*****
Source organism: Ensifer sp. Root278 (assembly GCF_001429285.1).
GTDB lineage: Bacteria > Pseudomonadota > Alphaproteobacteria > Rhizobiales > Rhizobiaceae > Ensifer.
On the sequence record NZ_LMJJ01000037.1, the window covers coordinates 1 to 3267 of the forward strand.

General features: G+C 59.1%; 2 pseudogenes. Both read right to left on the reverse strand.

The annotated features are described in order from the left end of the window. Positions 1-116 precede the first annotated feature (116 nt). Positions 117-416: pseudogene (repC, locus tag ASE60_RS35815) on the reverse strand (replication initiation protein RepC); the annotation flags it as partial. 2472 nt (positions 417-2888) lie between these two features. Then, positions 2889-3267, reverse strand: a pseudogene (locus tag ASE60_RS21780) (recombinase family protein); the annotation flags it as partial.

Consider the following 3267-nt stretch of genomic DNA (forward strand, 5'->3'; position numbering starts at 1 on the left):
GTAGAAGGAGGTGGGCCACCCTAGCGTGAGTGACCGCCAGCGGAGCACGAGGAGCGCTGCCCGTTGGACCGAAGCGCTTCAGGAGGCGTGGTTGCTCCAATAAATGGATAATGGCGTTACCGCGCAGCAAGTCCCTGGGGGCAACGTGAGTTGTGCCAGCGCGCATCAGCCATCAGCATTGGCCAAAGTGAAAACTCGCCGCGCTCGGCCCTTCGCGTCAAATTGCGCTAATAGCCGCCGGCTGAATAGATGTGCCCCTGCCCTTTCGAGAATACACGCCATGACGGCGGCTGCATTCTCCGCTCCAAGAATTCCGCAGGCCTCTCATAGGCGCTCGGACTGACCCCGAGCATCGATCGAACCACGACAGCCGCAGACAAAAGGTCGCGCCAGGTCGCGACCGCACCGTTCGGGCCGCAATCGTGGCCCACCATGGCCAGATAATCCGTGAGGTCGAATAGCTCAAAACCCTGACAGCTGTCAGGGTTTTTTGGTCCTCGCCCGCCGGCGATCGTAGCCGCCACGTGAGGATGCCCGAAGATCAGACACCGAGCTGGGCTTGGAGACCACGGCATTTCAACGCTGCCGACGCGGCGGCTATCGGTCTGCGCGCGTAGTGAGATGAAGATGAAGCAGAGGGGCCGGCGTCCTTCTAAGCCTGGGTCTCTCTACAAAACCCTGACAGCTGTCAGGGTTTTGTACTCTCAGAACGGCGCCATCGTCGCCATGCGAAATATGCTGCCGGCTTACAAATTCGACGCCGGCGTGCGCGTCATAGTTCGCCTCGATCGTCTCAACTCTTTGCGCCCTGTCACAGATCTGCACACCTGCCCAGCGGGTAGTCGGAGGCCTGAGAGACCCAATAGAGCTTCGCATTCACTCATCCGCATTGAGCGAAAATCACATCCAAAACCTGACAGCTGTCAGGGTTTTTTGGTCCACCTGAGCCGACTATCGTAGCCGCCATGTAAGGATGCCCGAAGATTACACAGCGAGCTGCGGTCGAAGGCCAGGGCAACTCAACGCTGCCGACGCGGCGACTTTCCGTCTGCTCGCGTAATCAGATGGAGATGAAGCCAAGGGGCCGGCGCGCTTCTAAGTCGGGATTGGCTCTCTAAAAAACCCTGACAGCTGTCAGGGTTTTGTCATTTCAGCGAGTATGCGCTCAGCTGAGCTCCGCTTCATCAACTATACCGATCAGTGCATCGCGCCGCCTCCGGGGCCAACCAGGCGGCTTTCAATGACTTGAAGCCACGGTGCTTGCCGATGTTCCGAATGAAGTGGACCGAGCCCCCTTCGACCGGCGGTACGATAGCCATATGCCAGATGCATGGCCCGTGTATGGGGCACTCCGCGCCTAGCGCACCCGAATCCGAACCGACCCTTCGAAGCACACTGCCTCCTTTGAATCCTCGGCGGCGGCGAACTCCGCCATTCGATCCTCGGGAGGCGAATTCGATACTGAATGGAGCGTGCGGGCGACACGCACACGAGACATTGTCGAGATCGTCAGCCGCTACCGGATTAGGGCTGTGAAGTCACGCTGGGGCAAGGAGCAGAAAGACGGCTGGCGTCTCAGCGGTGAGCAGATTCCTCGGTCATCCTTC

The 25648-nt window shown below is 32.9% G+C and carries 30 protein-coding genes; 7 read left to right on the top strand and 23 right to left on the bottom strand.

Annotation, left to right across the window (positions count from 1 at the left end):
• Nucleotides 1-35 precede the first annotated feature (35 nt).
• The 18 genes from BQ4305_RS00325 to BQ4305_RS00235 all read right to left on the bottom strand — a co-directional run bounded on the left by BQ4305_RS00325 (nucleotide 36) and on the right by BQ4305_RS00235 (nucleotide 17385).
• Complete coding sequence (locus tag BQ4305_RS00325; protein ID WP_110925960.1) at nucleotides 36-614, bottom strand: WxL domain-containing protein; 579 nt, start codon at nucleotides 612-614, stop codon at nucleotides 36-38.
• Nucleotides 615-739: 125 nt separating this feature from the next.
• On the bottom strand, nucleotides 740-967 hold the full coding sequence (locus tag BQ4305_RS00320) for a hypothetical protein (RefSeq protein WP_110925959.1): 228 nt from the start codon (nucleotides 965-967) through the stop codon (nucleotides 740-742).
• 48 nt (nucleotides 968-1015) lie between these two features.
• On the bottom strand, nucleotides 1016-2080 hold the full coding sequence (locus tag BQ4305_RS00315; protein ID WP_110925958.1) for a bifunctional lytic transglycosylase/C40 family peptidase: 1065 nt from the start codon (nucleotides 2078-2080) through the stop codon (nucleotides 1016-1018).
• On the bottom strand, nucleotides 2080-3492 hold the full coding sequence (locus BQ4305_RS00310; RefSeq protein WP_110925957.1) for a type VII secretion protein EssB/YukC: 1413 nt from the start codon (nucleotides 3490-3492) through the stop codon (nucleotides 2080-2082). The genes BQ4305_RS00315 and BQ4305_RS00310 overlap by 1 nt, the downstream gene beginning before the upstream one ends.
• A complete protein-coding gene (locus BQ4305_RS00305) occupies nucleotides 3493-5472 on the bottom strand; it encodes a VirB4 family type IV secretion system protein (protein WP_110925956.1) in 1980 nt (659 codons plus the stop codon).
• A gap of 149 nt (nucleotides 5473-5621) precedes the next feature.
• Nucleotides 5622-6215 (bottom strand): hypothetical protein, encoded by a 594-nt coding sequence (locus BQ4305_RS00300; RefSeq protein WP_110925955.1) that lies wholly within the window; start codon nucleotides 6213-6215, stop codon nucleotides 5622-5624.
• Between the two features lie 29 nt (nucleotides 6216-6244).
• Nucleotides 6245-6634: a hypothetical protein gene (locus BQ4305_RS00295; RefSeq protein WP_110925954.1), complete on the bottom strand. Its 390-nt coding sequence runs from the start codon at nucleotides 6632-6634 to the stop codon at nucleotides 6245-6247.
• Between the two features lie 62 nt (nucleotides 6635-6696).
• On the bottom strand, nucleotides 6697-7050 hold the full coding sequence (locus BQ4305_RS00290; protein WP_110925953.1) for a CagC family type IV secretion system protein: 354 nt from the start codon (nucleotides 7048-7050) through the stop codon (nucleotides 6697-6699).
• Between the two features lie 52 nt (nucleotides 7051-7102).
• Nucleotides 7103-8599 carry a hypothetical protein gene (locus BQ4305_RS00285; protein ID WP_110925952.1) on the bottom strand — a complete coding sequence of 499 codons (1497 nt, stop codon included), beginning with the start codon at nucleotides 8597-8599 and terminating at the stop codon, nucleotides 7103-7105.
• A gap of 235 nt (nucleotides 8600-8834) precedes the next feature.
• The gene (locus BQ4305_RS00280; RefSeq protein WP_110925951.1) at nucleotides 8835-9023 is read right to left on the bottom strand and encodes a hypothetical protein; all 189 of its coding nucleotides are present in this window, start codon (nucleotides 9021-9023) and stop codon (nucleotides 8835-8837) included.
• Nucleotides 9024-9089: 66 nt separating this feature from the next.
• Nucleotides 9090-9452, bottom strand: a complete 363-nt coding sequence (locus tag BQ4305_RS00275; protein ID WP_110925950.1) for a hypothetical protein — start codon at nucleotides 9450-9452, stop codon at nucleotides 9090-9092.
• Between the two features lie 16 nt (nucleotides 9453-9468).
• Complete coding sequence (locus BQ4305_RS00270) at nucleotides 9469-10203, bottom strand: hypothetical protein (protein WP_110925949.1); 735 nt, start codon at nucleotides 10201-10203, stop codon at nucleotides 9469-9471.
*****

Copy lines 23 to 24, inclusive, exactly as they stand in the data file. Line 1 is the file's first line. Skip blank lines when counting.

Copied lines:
• Between the two features lie 62 nt (nucleotides 6635-6696).
• On the bottom strand, nucleotides 6697-7050 hold the full coding sequence (locus BQ4305_RS00290; protein WP_110925953.1) for a CagC family type IV secretion system protein: 354 nt from the start codon (nucleotides 7048-7050) through the stop codon (nucleotides 6697-6699).